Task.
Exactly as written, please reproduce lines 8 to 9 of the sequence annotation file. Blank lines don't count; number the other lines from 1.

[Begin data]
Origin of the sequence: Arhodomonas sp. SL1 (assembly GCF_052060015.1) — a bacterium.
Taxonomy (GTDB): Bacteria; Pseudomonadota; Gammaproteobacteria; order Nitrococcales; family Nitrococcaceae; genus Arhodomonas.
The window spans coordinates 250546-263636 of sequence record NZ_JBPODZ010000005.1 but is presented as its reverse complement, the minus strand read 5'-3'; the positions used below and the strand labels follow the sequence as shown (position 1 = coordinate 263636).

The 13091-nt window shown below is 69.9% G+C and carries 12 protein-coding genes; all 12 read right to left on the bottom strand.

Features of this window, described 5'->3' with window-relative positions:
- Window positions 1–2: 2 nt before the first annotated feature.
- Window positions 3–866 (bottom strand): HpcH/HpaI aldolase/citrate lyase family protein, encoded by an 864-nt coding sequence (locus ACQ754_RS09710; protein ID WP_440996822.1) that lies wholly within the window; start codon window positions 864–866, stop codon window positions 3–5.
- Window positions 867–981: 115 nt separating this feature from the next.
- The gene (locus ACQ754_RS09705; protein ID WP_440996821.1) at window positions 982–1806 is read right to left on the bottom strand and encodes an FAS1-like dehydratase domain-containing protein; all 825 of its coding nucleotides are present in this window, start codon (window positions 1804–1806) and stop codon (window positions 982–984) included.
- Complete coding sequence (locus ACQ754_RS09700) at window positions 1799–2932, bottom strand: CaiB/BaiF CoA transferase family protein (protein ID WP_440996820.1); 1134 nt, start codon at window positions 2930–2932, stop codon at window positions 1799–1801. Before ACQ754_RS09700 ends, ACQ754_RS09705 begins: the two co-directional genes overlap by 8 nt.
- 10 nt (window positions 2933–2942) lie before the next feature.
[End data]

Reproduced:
- Window positions 867–981: 115 nt separating this feature from the next.
- The gene (locus ACQ754_RS09705; protein ID WP_440996821.1) at window positions 982–1806 is read right to left on the bottom strand and encodes an FAS1-like dehydratase domain-containing protein; all 825 of its coding nucleotides are present in this window, start codon (window positions 1804–1806) and stop codon (window positions 982–984) included.